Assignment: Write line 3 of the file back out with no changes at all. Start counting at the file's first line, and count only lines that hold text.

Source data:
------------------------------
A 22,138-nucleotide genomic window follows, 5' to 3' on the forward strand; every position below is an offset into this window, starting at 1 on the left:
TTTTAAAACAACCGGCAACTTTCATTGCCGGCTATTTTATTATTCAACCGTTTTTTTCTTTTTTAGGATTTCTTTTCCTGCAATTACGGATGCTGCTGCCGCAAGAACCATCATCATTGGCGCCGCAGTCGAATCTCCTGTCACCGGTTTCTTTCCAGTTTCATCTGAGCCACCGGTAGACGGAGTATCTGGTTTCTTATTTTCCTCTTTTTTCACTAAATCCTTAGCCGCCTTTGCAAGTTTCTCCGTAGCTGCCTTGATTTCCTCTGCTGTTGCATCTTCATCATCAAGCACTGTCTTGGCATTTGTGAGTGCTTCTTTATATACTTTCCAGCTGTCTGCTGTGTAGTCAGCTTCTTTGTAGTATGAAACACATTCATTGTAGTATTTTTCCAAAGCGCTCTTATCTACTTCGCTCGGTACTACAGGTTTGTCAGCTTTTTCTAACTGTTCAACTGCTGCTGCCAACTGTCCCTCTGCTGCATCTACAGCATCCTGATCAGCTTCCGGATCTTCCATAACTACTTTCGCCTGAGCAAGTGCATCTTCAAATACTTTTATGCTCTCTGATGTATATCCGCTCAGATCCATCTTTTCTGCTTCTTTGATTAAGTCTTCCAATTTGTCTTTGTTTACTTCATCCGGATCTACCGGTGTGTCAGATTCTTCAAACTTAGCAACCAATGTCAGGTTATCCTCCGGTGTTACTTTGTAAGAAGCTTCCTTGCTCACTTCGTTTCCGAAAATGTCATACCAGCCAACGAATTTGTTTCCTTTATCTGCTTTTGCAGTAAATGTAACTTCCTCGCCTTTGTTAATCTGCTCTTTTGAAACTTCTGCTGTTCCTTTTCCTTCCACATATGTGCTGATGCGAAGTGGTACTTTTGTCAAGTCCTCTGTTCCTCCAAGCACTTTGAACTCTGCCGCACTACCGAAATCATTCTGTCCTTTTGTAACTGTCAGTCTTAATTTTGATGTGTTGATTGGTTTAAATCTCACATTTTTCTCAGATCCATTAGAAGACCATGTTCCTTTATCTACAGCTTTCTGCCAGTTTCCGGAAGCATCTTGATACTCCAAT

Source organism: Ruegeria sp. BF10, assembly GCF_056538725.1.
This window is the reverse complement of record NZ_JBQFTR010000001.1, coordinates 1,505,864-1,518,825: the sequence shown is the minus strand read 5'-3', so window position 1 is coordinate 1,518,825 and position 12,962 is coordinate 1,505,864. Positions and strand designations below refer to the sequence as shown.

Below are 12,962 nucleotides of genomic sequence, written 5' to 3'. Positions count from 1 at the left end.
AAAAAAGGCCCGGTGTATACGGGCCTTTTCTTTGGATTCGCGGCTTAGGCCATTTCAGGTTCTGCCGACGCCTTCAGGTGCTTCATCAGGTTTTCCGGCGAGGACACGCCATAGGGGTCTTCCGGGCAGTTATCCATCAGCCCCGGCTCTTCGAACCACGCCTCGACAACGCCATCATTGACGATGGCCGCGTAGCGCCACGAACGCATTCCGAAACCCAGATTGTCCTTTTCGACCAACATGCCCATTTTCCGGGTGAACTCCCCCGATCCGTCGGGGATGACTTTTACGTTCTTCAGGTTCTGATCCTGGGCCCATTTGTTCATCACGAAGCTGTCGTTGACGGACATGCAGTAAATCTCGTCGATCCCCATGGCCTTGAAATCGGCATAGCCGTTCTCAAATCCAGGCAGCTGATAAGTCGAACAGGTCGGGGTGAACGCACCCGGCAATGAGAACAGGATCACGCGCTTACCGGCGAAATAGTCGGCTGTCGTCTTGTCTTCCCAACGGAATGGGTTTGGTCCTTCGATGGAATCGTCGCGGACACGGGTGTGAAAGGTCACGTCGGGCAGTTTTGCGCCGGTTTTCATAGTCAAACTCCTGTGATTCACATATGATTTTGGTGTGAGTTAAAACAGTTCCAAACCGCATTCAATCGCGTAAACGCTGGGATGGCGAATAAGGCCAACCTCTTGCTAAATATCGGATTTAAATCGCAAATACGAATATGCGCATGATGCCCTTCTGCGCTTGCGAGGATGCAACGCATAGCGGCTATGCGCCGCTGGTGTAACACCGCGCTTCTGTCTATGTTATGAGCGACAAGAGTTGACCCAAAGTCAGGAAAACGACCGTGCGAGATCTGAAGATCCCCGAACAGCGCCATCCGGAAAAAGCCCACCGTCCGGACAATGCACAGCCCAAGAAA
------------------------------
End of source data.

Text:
Source organism: Ruegeria sp. BF10, assembly GCF_056538725.1.